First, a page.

A more accurate assessment of the actual state of Colorado’s judiciary in that regard was contained in the American Tort Reform Association’s annual “Judicial Hellholes” report for 2010, released just last month. The report lists Colorado as one of only three state supreme courts nationwide to qualify for the dubious “honor” of being declared a “judicial hellhole” (Colorado joins Michigan and perennial favorite West Virginia in being so recognized).

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“Traditionally, Judicial Hellholes have been considered places where civil judges systematically apply laws and court procedures in an unfair and unbalanced manner, generally against defendants in civil lawsuits,” explains ATRA general counsel Victor Schwartz.  “The jurisdictions we name as Judicial Hellholes each year are not the only unfair courts in the nation, but they are among the most unfair, based on our survey of litigants and considerable independent research.”

Actions speak louder than words; and although Bender’s speech gives lip service to the primacy of the rule of law, his actions on the bench have demonstrated the opposite.  Indeed, Bender has been one of the most egregious perpetrators of putting personal views (his own) above the letter of the law.

The hypocrisy is stunning.  Justice Bender opened his remarks with reference to our 2nd President:

As John Adams, one of our founding fathers, said we are a government of laws, not men.

“. . . that a form of government which unites all virtue . . . in a reverence and obedience to the laws, is the only one in which liberty can be secure, and all orders and ranks compelled to prefer the public good before their own; that is the government for which we plead.”

Adams’ point rings true today — to have a government that secures liberty and freedom, all branches of the government must be obedient to the law.

Yes, Justice Bender; ALL branches of the government.

To paraphrase another great president, “I knew John Adams…  John Adams is my great-great-great-something grandfather [Ed. on my mother's side; true fact] and you’re no John Adams.”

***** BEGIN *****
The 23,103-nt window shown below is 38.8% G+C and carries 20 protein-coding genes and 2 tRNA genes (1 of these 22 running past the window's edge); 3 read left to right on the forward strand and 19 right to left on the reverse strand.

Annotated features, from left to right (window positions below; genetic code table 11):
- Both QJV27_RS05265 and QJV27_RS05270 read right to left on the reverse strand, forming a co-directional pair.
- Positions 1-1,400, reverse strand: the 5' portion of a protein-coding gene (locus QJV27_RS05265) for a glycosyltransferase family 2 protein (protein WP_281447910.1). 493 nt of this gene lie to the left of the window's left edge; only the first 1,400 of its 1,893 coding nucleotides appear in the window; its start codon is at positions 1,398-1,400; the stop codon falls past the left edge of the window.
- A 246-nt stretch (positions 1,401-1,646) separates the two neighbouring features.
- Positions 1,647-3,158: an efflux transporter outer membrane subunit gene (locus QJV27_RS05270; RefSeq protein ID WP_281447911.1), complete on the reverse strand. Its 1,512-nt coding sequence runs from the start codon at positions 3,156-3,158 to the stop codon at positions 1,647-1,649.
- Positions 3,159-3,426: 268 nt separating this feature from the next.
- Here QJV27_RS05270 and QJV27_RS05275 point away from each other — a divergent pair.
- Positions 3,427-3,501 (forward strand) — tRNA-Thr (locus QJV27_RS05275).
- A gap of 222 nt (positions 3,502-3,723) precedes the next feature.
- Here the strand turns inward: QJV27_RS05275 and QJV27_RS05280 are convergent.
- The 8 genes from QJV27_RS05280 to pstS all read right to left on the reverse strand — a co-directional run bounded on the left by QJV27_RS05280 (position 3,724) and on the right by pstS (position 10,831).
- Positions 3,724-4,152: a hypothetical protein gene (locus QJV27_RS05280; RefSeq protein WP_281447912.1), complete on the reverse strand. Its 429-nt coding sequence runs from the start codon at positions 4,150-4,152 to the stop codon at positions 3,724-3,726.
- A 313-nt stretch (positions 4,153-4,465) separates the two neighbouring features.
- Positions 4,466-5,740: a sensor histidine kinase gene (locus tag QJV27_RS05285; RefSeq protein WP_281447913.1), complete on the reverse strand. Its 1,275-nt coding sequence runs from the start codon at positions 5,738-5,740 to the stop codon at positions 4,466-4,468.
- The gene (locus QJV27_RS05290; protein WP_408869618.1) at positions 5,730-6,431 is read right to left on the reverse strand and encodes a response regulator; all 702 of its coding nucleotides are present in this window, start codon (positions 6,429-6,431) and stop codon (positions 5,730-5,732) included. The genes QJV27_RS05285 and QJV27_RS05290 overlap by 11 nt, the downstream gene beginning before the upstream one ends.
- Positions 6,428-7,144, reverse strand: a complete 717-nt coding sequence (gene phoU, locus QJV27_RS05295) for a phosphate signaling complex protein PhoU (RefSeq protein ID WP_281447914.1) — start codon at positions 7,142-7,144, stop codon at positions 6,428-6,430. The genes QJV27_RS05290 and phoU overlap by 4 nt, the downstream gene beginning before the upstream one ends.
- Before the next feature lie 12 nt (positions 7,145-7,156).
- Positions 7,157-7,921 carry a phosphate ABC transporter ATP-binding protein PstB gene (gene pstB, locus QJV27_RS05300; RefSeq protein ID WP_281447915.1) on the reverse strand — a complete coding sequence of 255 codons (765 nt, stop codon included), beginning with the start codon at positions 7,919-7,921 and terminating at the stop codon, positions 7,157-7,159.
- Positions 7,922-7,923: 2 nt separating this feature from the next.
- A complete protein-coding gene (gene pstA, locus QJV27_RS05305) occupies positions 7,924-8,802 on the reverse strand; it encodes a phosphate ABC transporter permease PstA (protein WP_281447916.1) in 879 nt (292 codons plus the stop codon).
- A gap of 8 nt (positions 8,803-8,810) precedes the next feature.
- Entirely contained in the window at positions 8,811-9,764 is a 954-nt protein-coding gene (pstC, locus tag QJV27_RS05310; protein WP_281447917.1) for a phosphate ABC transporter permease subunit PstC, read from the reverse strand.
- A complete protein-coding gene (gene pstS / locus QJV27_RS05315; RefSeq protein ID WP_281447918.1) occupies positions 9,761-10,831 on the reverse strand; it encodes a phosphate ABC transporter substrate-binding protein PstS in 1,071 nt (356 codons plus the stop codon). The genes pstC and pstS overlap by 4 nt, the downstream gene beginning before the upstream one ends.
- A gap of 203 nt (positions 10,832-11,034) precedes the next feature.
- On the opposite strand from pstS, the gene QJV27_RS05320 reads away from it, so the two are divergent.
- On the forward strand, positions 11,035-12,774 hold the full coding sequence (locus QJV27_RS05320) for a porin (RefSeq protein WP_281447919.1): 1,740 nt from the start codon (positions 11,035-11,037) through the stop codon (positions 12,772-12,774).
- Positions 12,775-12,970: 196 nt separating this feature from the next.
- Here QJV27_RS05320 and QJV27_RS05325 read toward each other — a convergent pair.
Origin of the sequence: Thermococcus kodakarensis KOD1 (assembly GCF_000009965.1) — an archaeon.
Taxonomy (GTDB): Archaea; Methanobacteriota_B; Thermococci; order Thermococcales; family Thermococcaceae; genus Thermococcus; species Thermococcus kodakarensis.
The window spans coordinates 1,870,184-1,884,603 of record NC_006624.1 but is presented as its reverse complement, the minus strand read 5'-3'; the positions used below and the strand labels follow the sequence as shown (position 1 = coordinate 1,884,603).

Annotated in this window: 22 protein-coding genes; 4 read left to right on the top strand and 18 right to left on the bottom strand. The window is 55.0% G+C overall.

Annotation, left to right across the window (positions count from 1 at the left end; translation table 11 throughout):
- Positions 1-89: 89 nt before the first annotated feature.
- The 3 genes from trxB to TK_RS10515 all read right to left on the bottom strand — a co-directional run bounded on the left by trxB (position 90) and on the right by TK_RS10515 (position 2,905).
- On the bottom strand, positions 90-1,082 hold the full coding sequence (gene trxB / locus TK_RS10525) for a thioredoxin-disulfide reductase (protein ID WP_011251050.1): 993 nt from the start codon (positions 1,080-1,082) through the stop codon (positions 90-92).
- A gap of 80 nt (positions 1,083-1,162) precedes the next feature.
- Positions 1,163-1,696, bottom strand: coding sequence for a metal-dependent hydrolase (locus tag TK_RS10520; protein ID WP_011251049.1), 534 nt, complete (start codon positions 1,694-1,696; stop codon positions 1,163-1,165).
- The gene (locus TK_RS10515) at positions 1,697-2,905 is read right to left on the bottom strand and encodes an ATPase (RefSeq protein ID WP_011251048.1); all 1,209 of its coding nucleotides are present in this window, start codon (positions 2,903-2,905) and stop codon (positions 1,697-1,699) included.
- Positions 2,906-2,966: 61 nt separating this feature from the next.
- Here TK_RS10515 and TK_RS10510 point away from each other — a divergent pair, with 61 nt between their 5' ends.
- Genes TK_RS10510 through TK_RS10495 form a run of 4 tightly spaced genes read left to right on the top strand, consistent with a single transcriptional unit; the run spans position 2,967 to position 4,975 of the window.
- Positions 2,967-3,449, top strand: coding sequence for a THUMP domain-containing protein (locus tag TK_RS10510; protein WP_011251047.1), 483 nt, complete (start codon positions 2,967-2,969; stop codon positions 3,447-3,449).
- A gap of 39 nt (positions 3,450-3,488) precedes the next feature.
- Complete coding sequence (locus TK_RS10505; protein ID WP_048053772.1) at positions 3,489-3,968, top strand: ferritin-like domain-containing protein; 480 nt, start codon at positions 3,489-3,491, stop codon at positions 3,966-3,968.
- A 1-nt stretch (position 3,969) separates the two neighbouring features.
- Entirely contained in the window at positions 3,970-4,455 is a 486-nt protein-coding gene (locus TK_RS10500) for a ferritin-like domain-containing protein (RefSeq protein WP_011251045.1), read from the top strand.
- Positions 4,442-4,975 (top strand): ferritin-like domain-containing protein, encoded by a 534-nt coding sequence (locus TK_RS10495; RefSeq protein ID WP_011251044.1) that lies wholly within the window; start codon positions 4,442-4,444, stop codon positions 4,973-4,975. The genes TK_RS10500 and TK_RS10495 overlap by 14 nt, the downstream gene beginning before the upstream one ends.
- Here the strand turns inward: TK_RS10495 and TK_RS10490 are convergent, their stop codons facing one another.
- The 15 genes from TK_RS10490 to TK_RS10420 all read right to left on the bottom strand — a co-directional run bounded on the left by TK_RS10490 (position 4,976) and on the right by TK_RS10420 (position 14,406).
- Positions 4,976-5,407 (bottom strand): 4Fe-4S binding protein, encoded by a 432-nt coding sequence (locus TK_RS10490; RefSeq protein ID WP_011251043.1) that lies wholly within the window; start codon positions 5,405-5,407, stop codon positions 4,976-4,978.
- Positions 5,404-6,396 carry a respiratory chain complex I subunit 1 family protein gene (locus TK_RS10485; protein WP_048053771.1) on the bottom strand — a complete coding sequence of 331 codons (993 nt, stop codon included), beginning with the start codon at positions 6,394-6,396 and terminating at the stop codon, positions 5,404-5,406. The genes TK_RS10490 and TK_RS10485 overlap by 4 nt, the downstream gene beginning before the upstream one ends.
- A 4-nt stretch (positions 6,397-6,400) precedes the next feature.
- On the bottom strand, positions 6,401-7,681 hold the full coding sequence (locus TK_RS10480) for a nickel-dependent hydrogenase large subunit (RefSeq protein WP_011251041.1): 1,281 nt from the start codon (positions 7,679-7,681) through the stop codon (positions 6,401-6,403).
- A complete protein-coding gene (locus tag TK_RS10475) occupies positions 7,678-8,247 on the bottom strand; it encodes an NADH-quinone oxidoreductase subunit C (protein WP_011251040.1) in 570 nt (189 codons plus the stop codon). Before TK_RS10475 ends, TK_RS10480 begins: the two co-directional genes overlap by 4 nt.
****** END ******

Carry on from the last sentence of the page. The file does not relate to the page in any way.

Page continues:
Have you no shame, sir?

Such contrast between rhetoric and reality; the trueState of the Judiciary” in Colorado.

The fight to reform Colorado’s corrupt legal/judicial complex continues.  Clear The Bench Colorado is working to hold the consortium of legal-establishment special-interest groups who attempted (and may have succeeded in) buying the election for their buddies on the bench accountable for violations of Colorado campaign finance law.  (Perhaps not coincidentally, Justice Bender sits on the board of one of the defendant groups).  Longer term, Clear The Bench Colorado will work with legislators and others interested in reforming the systemic shortcomings of Colorado’s “merit selection & retention” system to increase transparency and accountability to the public.  For both of those endeavors, we would appreciate your continued support – via your comments (Sound Off!) and, yes, your contributions.  Freedom isn’t free -nor is it always easy to be a Citizen, not a subject.

Ultimately, though – it’s worth the effort.

Political End Runs: How Judges violate the law (and your rights)

The Constitution of the United States begins with the words “We the people.” But neither the Constitution nor “we the people” will mean anything if politicians and judges can continue to do end runs around both.

So begins a superb article by esteemed economist and commentator Thomas Sowell, published Tuesday (“Political End Runs“).

Sowell states the case as eloquently as I have seen about the need for citizens to hold not only their elected officials, but also unelected bureaucrats and judges accountable – to constitutional limits specifically and the rule of law in general.